1. jamesino's Avatar
    I recently learned that I should not use a task killer such as advanced task killer to save battery.

    Instead, I downloaded WatchDog Lite, a CPU monitoring device that shows how much CPU each app/task is using. Is it correct to say that the amount of battery a certain app takes up is proportional to solely its CPU utilization and not how much RAM/memory it is using?

    For example, if a program is displayed as using 0.0% CPU and 100mb of RAM, does it mean that it's just idling in the background and not consuming any battery life?

    Similarly, if I was playing a game such as Angry Birds or World of Goo, or using an App that does not have an exit button, and I hit the home button to return to home screen, is that good enough to close the program? When I hit the game again, the game restores to where I left off, so it seems like as if I only paused the game when I hit the home button. Is the game still taking up battery power in such a situation where I just minimized it using the home button? If so, then what is the proper way to shutdown the application?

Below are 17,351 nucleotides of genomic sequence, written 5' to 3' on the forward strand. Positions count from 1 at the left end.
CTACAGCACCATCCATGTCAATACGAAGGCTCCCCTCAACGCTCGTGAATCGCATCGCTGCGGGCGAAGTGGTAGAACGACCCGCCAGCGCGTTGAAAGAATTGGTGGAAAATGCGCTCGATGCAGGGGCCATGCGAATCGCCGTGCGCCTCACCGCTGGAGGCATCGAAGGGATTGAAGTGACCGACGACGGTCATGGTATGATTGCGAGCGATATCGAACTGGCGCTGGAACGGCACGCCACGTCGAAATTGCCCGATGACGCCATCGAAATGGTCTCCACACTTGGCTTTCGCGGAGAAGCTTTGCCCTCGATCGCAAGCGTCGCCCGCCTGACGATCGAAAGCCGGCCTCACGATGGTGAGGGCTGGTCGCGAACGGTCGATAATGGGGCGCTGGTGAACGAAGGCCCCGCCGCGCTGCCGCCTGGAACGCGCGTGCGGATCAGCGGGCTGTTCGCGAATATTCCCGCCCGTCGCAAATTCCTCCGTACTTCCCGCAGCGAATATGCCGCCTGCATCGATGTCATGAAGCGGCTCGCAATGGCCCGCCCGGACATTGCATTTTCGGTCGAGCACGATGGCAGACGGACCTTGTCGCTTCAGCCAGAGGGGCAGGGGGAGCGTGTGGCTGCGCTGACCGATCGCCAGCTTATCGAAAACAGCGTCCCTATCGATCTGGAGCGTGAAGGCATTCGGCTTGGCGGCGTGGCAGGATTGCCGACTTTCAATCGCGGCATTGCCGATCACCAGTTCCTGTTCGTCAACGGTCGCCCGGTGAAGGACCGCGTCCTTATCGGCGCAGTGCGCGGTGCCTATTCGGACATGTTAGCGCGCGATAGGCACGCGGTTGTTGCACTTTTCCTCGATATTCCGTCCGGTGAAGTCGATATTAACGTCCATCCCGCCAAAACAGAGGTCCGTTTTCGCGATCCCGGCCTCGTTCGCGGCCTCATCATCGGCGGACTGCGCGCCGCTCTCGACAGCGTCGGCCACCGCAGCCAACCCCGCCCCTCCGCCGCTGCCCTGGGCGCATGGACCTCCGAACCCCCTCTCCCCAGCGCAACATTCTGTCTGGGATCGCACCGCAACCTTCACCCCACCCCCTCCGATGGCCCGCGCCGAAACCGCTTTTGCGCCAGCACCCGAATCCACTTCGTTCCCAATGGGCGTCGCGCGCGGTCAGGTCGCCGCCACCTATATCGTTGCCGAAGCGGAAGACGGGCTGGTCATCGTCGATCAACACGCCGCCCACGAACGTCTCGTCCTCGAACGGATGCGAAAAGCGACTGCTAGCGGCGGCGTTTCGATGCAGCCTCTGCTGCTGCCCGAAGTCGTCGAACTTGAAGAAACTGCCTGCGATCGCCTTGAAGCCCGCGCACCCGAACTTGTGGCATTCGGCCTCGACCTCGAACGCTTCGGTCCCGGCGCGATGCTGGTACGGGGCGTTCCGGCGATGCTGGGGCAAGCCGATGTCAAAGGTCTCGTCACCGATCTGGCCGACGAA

Thanks.
    09-30-2012 01:37 PM
  2. Paul627g's Avatar
    Yes your correct, stay away from the 3rd party task killers. The built in app management is very efficient.

    By exiting an app using HOME then yes your leaving it running in the background. It will be using some juice up because even though its lying dominant its still running. At least this is how I view it.

    Proper way to exit an app is find the way the app developer has intended you to exit. Normally via a menu in the app or other means to exit/quit the application. Just about every app out there has a way to exit it properly, problem is some developers I think make this difficult and you may have to hit a few menus and on screen button presses to complete the action.

    I know Angry Birds does have an exit, I always have to find it so I can exit it properly after my kids get thru playing it.
    funkylogik likes this.
    09-30-2012 01:45 PM
  3. Srambo217's Avatar
    I always try to throttle my idle data connections to save battery. In my opinion that's what causes bigger idle battery drains.

    Turning off auto-sync helps, and you will see positive results using apps like GreenPower Premium or JuiceDefender which prevent 3G/4G connections while your screen is off.

    Sent from my SCH-I535 using Android Central Forums
    funkylogik likes this.
    09-30-2012 01:52 PM
  4. funkylogik's Avatar